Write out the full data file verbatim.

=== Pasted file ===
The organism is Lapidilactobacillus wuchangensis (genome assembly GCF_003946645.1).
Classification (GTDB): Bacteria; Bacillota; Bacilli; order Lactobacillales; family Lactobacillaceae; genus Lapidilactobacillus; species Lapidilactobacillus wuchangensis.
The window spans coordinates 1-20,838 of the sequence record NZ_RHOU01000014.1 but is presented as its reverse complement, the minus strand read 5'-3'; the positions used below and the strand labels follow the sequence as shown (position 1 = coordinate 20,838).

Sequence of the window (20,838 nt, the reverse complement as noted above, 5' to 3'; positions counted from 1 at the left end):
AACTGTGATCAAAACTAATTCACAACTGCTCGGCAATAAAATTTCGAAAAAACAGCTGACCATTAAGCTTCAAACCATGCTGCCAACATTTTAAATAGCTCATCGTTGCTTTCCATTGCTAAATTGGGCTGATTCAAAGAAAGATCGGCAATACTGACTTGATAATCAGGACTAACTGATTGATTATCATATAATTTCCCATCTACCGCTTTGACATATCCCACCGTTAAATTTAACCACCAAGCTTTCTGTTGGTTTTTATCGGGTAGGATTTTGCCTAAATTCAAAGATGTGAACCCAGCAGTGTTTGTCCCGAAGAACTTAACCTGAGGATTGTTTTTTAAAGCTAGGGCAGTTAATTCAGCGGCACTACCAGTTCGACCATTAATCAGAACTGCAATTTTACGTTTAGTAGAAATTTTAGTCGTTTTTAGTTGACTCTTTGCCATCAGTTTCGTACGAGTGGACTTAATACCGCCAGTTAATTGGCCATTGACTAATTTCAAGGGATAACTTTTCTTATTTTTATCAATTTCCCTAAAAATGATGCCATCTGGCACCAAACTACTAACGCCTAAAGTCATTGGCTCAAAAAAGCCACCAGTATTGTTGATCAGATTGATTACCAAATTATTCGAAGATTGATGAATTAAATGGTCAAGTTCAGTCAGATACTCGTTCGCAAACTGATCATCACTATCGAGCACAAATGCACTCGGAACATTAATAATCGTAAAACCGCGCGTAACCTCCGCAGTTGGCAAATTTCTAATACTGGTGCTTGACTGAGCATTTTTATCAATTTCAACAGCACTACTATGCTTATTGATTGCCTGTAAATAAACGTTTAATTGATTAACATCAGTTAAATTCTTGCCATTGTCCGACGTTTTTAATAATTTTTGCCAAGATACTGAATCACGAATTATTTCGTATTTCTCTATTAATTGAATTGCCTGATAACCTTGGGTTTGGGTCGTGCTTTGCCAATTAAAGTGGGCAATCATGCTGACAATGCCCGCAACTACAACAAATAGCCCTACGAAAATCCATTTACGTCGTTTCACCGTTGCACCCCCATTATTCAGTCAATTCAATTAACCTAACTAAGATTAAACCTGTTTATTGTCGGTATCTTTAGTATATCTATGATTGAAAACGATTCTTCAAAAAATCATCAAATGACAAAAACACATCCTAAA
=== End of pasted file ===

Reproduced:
The organism is Lapidilactobacillus wuchangensis (genome assembly GCF_003946645.1).
Classification (GTDB): Bacteria; Bacillota; Bacilli; order Lactobacillales; family Lactobacillaceae; genus Lapidilactobacillus; species Lapidilactobacillus wuchangensis.
The window spans coordinates 1-20,838 of the sequence record NZ_RHOU01000014.1 but is presented as its reverse complement, the minus strand read 5'-3'; the positions used below and the strand labels follow the sequence as shown (position 1 = coordinate 20,838).

Sequence of the window (20,838 nt, the reverse complement as noted above, 5' to 3'; positions counted from 1 at the left end):
AACTGTGATCAAAACTAATTCACAACTGCTCGGCAATAAAATTTCGAAAAAACAGCTGACCATTAAGCTTCAAACCATGCTGCCAACATTTTAAATAGCTCATCGTTGCTTTCCATTGCTAAATTGGGCTGATTCAAAGAAAGATCGGCAATACTGACTTGATAATCAGGACTAACTGATTGATTATCATATAATTTCCCATCTACCGCTTTGACATATCCCACCGTTAAATTTAACCACCAAGCTTTCTGTTGGTTTTTATCGGGTAGGATTTTGCCTAAATTCAAAGATGTGAACCCAGCAGTGTTTGTCCCGAAGAACTTAACCTGAGGATTGTTTTTTAAAGCTAGGGCAGTTAATTCAGCGGCACTACCAGTTCGACCATTAATCAGAACTGCAATTTTACGTTTAGTAGAAATTTTAGTCGTTTTTAGTTGACTCTTTGCCATCAGTTTCGTACGAGTGGACTTAATACCGCCAGTTAATTGGCCATTGACTAATTTCAAGGGATAACTTTTCTTATTTTTATCAATTTCCCTAAAAATGATGCCATCTGGCACCAAACTACTAACGCCTAAAGTCATTGGCTCAAAAAAGCCACCAGTATTGTTGATCAGATTGATTACCAAATTATTCGAAGATTGATGAATTAAATGGTCAAGTTCAGTCAGATACTCGTTCGCAAACTGATCATCACTATCGAGCACAAATGCACTCGGAACATTAATAATCGTAAAACCGCGCGTAACCTCCGCAGTTGGCAAATTTCTAATACTGGTGCTTGACTGAGCATTTTTATCAATTTCAACAGCACTACTATGCTTATTGATTGCCTGTAAATAAACGTTTAATTGATTAACATCAGTTAAATTCTTGCCATTGTCCGACGTTTTTAATAATTTTTGCCAAGATACTGAATCACGAATTATTTCGTATTTCTCTATTAATTGAATTGCCTGATAACCTTGGGTTTGGGTCGTGCTTTGCCAATTAAAGTGGGCAATCATGCTGACAATGCCCGCAACTACAACAAATAGCCCTACGAAAATCCATTTACGTCGTTTCACCGTTGCACCCCCATTATTCAGTCAATTCAATTAACCTAACTAAGATTAAACCTGTTTATTGTCGGTATCTTTAGTATATCTATGATTGAAAACGATTCTTCAAAAAATCATCAAATGACAAAAACACATCCTAAA